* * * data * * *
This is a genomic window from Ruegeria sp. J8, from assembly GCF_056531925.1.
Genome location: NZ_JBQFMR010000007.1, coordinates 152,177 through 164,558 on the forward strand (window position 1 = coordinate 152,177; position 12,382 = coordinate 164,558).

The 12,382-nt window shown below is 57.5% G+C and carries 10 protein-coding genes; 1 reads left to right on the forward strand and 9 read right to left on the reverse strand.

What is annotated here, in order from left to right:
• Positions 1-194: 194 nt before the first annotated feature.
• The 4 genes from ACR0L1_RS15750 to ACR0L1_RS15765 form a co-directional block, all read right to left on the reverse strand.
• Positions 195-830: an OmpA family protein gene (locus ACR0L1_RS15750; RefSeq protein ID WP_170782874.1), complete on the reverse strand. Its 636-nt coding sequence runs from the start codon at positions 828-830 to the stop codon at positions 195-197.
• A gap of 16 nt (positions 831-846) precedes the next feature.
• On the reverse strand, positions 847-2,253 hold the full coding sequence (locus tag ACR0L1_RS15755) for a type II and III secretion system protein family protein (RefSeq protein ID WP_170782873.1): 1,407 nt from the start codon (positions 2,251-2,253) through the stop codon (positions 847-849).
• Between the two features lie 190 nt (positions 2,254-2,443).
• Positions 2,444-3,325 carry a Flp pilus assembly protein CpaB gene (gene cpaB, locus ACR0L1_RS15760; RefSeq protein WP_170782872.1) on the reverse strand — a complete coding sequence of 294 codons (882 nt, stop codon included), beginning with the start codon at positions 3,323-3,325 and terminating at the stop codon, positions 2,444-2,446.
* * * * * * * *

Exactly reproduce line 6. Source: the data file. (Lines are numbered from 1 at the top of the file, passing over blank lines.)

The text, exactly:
• The 4 genes from ACR0L1_RS15750 to ACR0L1_RS15765 form a co-directional block, all read right to left on the reverse strand.